Chicago leads the nation in murders and young people under 25 are often the ones who die. Last year the windy city experienced 100 more murders than New York City, even though NYC has three times as many residents.
The Chicago Reporter, a publication that has been investigating race and poverty since 1972, just published an investigation that looks at the 21 leading communities for youth homicides in the city.
Here’s a snapshot of The Chicago Reporter’s findings:
The city’s 21 leading communities for youth homicides, all majority-black or majority-Latino communities on the city’s South, Southwest and West sides, account for just 32 percent of the city’s residents. But they also account for:
- More than 73 percent of the city’s 1,118 homicide victims under the age of 25 from 2008 through 2012
- Almost 70 percent of Chicago’s population loss between 2000 and 2010. Those 21 communities collectively lost 140,000 residents during that time. The city as a whole lost 200,000 residents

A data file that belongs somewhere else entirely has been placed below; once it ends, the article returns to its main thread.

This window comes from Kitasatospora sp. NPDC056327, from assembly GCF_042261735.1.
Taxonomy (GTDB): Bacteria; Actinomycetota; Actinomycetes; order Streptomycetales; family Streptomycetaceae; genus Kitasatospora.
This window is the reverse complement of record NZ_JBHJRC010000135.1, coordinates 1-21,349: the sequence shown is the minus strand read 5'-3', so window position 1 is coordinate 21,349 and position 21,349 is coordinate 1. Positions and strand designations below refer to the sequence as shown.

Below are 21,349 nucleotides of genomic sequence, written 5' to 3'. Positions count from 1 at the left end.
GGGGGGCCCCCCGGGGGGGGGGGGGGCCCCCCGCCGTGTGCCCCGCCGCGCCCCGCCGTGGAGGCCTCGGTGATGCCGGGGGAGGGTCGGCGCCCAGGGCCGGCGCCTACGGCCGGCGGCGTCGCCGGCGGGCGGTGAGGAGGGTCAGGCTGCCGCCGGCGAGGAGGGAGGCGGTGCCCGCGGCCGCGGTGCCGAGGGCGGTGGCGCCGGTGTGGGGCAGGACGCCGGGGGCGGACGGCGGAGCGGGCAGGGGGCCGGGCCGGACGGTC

- More than 53 percent of the locations of Chicago public school closings announced since 2001
- Nearly 43 percent of Chicago’s 109,000 foreclosure filings from January 2007 through June 2012
- More than 71 percent of the city’s 138 public elementary schools that were low-performing in math [“Low-performing” is defined as schools where fewer than 10 percent of students’ standardized test scores exceeded state standards during the 2011-2012 school year]
- Nearly 68 percent of the 221 Chicago public elementary schools that were low-performing in reading
- Nearly 59 percent of the 46 public high schools whose average 11th grade ACT composite scores were below 16
- More than 56 percent of the city’s more than 72,296 teen births from 1999 through 2009